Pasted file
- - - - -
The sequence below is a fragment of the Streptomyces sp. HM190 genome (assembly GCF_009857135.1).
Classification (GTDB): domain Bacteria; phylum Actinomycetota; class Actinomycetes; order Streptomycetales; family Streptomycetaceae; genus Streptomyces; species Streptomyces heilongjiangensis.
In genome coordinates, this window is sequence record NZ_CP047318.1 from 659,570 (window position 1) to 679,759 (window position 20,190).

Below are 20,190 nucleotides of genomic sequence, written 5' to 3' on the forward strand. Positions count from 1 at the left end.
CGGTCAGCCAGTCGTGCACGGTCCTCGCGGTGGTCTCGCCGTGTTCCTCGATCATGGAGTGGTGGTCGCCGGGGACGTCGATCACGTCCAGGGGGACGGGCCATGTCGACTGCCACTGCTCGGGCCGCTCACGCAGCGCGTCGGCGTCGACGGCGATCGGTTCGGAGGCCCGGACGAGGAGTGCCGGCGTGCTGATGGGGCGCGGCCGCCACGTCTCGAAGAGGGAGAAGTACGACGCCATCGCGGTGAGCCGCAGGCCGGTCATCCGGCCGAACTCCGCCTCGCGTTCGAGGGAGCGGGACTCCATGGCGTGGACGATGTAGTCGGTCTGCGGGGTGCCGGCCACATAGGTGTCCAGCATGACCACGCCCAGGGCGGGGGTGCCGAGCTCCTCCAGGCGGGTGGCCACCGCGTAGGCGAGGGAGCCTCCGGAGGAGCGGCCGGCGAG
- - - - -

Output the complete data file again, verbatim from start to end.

The sequence below is a fragment of the Streptomyces sp. HM190 genome (assembly GCF_009857135.1).
Classification (GTDB): domain Bacteria; phylum Actinomycetota; class Actinomycetes; order Streptomycetales; family Streptomycetaceae; genus Streptomyces; species Streptomyces heilongjiangensis.
In genome coordinates, this window is sequence record NZ_CP047318.1 from 659,570 (window position 1) to 679,759 (window position 20,190).

Below are 20,190 nucleotides of genomic sequence, written 5' to 3' on the forward strand. Positions count from 1 at the left end.
CGGTCAGCCAGTCGTGCACGGTCCTCGCGGTGGTCTCGCCGTGTTCCTCGATCATGGAGTGGTGGTCGCCGGGGACGTCGATCACGTCCAGGGGGACGGGCCATGTCGACTGCCACTGCTCGGGCCGCTCACGCAGCGCGTCGGCGTCGACGGCGATCGGTTCGGAGGCCCGGACGAGGAGTGCCGGCGTGCTGATGGGGCGCGGCCGCCACGTCTCGAAGAGGGAGAAGTACGACGCCATCGCGGTGAGCCGCAGGCCGGTCATCCGGCCGAACTCCGCCTCGCGTTCGAGGGAGCGGGACTCCATGGCGTGGACGATGTAGTCGGTCTGCGGGGTGCCGGCCACATAGGTGTCCAGCATGACCACGCCCAGGGCGGGGGTGCCGAGCTCCTCCAGGCGGGTGGCCACCGCGTAGGCGAGGGAGCCTCCGGAGGAGCGGCCGGCGAG